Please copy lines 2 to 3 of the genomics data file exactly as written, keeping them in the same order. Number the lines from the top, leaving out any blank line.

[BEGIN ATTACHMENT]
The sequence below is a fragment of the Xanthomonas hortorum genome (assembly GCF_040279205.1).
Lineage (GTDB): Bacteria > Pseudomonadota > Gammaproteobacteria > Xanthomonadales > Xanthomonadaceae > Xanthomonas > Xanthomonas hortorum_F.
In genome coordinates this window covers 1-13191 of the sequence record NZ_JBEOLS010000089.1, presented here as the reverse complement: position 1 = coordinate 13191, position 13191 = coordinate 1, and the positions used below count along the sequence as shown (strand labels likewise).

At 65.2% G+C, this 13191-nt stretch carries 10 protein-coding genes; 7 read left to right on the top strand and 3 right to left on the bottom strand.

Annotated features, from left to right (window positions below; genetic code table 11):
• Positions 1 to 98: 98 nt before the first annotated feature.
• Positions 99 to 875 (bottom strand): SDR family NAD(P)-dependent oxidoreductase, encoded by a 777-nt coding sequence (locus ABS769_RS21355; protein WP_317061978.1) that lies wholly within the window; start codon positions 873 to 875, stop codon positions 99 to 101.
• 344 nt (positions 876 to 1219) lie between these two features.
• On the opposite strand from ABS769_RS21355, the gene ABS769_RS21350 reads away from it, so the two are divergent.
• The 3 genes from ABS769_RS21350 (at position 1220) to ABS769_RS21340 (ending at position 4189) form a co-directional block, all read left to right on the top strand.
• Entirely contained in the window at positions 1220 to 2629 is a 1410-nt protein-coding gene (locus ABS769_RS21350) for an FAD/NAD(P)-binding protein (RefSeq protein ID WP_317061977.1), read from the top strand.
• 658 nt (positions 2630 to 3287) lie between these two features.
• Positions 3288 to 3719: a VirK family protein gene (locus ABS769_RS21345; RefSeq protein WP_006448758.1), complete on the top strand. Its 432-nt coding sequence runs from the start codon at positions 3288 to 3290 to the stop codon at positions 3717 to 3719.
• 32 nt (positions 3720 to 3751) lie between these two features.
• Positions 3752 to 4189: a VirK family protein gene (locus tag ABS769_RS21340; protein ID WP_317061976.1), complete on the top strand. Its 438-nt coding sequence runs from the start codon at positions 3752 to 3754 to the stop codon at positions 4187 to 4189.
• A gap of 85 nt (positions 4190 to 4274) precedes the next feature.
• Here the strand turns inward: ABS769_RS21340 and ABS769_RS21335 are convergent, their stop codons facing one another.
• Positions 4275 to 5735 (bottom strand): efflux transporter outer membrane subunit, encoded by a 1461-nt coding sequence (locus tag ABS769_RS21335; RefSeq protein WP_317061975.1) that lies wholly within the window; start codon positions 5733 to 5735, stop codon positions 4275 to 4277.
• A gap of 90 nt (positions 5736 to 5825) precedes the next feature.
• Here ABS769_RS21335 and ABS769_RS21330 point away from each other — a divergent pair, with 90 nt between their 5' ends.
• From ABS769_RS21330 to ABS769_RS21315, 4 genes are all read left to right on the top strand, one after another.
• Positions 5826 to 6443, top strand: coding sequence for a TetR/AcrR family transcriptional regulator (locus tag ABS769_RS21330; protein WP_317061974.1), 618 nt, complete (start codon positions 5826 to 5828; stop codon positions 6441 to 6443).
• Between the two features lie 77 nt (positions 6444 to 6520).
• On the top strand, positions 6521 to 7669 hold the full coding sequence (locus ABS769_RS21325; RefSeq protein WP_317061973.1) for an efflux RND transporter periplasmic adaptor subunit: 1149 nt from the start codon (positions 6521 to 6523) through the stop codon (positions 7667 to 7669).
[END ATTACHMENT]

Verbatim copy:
Lineage (GTDB): Bacteria > Pseudomonadota > Gammaproteobacteria > Xanthomonadales > Xanthomonadaceae > Xanthomonas > Xanthomonas hortorum_F.
In genome coordinates this window covers 1-13191 of the sequence record NZ_JBEOLS010000089.1, presented here as the reverse complement: position 1 = coordinate 13191, position 13191 = coordinate 1, and the positions used below count along the sequence as shown (strand labels likewise).